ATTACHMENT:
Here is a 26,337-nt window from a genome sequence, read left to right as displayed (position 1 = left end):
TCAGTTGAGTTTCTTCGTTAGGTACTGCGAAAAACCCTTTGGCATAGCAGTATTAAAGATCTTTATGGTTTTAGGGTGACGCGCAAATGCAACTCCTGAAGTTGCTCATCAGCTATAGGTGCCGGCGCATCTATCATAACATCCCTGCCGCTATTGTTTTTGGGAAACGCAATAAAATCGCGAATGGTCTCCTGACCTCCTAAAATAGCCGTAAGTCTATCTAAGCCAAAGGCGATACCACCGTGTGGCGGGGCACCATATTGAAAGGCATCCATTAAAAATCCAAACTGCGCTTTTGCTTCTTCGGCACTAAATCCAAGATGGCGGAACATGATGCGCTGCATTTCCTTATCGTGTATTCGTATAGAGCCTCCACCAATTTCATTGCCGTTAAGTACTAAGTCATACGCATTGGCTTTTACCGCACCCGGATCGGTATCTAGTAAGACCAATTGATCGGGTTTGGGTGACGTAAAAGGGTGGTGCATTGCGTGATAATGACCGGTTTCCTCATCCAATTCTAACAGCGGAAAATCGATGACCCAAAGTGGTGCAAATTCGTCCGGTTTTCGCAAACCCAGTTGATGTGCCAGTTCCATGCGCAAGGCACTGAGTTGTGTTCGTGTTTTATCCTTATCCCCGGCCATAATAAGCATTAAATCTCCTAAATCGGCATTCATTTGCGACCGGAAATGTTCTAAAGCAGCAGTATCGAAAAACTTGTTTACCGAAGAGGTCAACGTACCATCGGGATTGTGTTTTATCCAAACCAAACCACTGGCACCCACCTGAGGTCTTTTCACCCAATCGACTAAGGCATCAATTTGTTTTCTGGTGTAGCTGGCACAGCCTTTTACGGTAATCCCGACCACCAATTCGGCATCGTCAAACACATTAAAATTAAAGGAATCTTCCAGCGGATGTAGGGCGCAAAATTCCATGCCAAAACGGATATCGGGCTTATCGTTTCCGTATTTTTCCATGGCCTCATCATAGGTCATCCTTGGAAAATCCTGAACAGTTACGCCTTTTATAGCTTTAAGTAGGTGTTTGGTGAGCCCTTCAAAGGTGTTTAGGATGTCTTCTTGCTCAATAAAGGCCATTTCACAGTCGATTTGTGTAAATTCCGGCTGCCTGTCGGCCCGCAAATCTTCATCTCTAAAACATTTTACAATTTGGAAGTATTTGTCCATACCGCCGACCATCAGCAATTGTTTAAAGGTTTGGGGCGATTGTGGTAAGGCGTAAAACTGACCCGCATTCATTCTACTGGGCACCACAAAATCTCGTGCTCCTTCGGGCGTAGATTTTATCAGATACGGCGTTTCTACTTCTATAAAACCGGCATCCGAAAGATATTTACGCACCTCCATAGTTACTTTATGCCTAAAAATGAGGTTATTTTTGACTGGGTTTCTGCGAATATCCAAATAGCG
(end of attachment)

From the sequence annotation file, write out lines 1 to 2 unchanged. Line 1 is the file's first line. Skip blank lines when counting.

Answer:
Here is a 26,337-nt window from a genome sequence, read left to right as displayed (position 1 = left end):
TCAGTTGAGTTTCTTCGTTAGGTACTGCGAAAAACCCTTTGGCATAGCAGTATTAAAGATCTTTATGGTTTTAGGGTGACGCGCAAATGCAACTCCTGAAGTTGCTCATCAGCTATAGGTGCCGGCGCATCTATCATAACATCCCTGCCGCTATTGTTTTTGGGAAACGCAATAAAATCGCGAATGGTCTCCTGACCTCCTAAAATAGCCGTAAGTCTATCTAAGCCAAAGGCGATACCACCGTGTGGCGGGGCACCATATTGAAAGGCATCCATTAAAAATCCAAACTGCGCTTTTGCTTCTTCGGCACTAAATCCAAGATGGCGGAACATGATGCGCTGCATTTCCTTATCGTGTATTCGTATAGAGCCTCCACCAATTTCATTGCCGTTAAGTACTAAGTCATACGCATTGGCTTTTACCGCACCCGGATCGGTATCTAGTAAGACCAATTGATCGGGTTTGGGTGACGTAAAAGGGTGGTGCATTGCGTGATAATGACCGGTTTCCTCATCCAATTCTAACAGCGGAAAATCGATGACCCAAAGTGGTGCAAATTCGTCCGGTTTTCGCAAACCCAGTTGATGTGCCAGTTCCATGCGCAAGGCACTGAGTTGTGTTCGTGTTTTATCCTTATCCCCGGCCATAATAAGCATTAAATCTCCTAAATCGGCATTCATTTGCGACCGGAAATGTTCTAAAGCAGCAGTATCGAAAAACTTGTTTACCGAAGAGGTCAACGTACCATCGGGATTGTGTTTTATCCAAACCAAACCACTGGCACCCACCTGAGGTCTTTTCACCCAATCGACTAAGGCATCAATTTGTTTTCTGGTGTAGCTGGCACAGCCTTTTACGGTAATCCCGACCACCAATTCGGCATCGTCAAACACATTAAAATTAAAGGAATCTTCCAGCGGATGTAGGGCGCAAAATTCCATGCCAAAACGGATATCGGGCTTATCGTTTCCGTATTTTTCCATGGCCTCATCATAGGTCATCCTTGGAAAATCCTGAACAGTTACGCCTTTTATAGCTTTAAGTAGGTGTTTGGTGAGCCCTTCAAAGGTGTTTAGGATGTCTTCTTGCTCAATAAAGGCCATTTCACAGTCGATTTGTGTAAATTCCGGCTGCCTGTCGGCCCGCAAATCTTCATCTCTAAAACATTTTACAATTTGGAAGTATTTGTCCATACCGCCGACCATCAGCAATTGTTTAAAGGTTTGGGGCGATTGTGGTAAGGCGTAAAACTGACCCGCATTCATTCTACTGGGCACCACAAAATCTCGTGCTCCTTCGGGCGTAGATTTTATCAGATACGGCGTTTCTACTTCTATAAAACCGGCATCCGAAAGATATTTACGCACCTCCATAGTTACTTTATGCCTAAAAATGAGGTTATTTTTGACTGGGTTTCTGCGAATATCCAAATAGCG